A Day with Monet

March 5. My birthday! I decided to play hookie. Client work will have to wait. Started the day by walking the dog. My wife Joann joined me. Just as we were heading out the door she asks “how does 69 feel?” I think she’s referring to the weather so I responded that it doesn’t feel that warm. She replied saying that I was in denial. Perhaps. I told her I was feeling younger this week than last week. I spent a good long day Sunday in a kayak, came back exhausted and with a few sore muscles, but nothing like physical activity to make me feel younger. I said “feels like 55,” which was probably closer to the temperature outside as well. Not sure I’m willing to admit that next year is the big seven-oh. Get your party hat ready!

Treve at Monet: The Late Years. de Young Museum. San Francisco

Claude Monet was born in 1840 in Paris and died in 1926 in Giverny. Not being much of a student of art I was surprised that he was painting in the early 20th century. I was also surprised by the size of some of the canvases, and with his fascination with water and flowers. It was an inspiration to see his work in person.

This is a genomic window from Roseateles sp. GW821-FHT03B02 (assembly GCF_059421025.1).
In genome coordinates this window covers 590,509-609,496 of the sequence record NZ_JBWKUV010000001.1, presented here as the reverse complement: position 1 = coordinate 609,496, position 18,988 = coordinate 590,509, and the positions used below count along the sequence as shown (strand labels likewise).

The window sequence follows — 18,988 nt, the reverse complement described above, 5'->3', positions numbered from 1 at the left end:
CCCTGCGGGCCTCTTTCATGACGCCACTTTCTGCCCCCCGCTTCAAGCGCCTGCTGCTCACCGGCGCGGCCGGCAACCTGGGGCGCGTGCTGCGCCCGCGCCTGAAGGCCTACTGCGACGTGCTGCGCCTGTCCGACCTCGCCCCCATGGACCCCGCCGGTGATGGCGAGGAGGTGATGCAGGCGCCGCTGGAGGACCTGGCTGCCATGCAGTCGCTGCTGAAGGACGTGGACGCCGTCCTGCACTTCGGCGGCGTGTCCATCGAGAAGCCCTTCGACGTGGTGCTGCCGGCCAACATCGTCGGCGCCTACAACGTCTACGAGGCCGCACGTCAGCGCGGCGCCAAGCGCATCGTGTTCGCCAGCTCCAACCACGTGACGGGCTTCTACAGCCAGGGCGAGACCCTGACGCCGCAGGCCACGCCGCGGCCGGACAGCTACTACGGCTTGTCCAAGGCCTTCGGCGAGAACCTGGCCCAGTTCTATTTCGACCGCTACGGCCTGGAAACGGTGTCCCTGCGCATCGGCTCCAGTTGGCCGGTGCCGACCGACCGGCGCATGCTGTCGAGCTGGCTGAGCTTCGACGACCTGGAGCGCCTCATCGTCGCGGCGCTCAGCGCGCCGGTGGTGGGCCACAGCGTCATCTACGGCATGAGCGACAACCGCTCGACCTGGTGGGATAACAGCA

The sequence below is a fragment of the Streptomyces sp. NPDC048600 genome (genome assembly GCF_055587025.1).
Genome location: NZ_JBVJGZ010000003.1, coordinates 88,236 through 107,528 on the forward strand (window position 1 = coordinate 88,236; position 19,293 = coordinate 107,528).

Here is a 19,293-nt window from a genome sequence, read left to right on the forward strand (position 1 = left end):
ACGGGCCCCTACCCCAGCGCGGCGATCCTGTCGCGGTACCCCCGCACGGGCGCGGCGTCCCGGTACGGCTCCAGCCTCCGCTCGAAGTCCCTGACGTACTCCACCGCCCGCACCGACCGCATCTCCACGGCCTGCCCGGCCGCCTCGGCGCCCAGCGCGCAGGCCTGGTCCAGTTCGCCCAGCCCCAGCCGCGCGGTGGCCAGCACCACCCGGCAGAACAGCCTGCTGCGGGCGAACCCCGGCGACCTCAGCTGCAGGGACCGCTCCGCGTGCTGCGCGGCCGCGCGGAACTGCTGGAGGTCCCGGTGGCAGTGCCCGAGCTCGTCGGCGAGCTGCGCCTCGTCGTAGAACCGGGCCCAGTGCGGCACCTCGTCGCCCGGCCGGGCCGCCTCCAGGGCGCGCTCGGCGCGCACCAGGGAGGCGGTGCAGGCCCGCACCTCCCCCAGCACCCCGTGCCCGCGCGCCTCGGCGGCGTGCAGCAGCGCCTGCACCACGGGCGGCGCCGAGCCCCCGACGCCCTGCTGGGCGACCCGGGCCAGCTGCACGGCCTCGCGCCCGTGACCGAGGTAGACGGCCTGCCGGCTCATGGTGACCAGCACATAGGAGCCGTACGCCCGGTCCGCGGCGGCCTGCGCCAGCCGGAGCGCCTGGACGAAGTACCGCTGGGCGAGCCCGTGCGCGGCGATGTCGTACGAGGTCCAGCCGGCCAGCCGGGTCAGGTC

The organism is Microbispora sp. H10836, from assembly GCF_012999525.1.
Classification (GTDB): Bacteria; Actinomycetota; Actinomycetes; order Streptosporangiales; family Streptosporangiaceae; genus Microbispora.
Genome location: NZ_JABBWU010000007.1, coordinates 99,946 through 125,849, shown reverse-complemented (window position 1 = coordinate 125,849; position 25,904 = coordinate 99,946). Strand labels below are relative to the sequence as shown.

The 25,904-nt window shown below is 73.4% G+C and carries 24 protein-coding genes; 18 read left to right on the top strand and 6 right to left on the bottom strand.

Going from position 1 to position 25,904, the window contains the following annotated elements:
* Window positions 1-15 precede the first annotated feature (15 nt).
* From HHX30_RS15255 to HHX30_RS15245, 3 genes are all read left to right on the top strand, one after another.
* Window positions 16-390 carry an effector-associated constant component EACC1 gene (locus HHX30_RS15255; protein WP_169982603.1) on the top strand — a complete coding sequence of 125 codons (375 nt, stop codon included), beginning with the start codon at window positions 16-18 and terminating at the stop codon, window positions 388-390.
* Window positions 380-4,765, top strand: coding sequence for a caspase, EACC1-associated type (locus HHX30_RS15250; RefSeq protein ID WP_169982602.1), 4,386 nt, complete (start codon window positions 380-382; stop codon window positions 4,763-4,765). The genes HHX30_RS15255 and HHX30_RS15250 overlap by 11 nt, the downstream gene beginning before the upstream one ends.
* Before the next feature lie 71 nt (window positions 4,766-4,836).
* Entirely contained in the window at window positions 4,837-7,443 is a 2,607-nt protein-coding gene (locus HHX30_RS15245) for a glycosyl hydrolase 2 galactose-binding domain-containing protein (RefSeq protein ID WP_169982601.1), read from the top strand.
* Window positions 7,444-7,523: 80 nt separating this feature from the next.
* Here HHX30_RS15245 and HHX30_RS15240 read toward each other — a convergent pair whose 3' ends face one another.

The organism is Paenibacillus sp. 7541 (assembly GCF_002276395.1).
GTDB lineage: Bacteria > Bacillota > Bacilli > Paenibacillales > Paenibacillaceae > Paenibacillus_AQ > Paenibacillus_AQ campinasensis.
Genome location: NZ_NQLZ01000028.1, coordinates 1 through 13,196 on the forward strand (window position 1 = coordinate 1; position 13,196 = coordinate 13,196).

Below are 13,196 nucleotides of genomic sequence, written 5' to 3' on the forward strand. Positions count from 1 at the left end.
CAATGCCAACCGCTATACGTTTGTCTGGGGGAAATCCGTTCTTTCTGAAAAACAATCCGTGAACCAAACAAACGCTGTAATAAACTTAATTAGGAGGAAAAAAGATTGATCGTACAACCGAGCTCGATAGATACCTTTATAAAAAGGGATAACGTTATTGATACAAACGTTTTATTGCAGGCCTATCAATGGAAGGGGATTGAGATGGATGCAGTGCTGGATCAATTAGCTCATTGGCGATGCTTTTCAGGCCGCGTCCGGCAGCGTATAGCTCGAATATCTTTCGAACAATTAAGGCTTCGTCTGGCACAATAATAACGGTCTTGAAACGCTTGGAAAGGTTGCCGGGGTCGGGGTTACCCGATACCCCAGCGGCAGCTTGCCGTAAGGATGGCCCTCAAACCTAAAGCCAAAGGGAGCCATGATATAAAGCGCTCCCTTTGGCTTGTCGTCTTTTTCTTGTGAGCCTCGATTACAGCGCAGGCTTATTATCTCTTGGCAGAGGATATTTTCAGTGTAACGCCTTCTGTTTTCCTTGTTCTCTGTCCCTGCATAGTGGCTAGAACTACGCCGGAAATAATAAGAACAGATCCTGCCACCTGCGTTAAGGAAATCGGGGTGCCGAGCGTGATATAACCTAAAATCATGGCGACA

Everyone discusses my art and pretends to understand, as if it were necessary to understand, when it is simply necessary to love.

Monet

After the exhibit we headed home by way of Love at First Bite Bakery in Berkeley where we bought a cup cake, chocolate caramel sea salt.

A Day with Monet

We decided to play tourist in our own town today, making our way to the Legion of Honor in the North West corner of San Francisco. The location alone, in Lincoln Park, is worth the visit, overlooking the entrance to San Francisco Bay and the Golden Gate Bridge. We started with lunch at the cafe, eating on the outdoor patio, which was a quiet and peaceful setting. The exhibit “Monet: The Early Years” features works created in the initial stage of Claude Monet’s career (1840-1926). The exhibition runs through May 29. Inspiring to see such a broad variety of work, and to gain appreciation for some of his daring and bold works before he became known for his impressionistic style. On leaving the museum we walked across the street to view the Holocaust Memorial and to admirer the architecture of the Legion of Honor.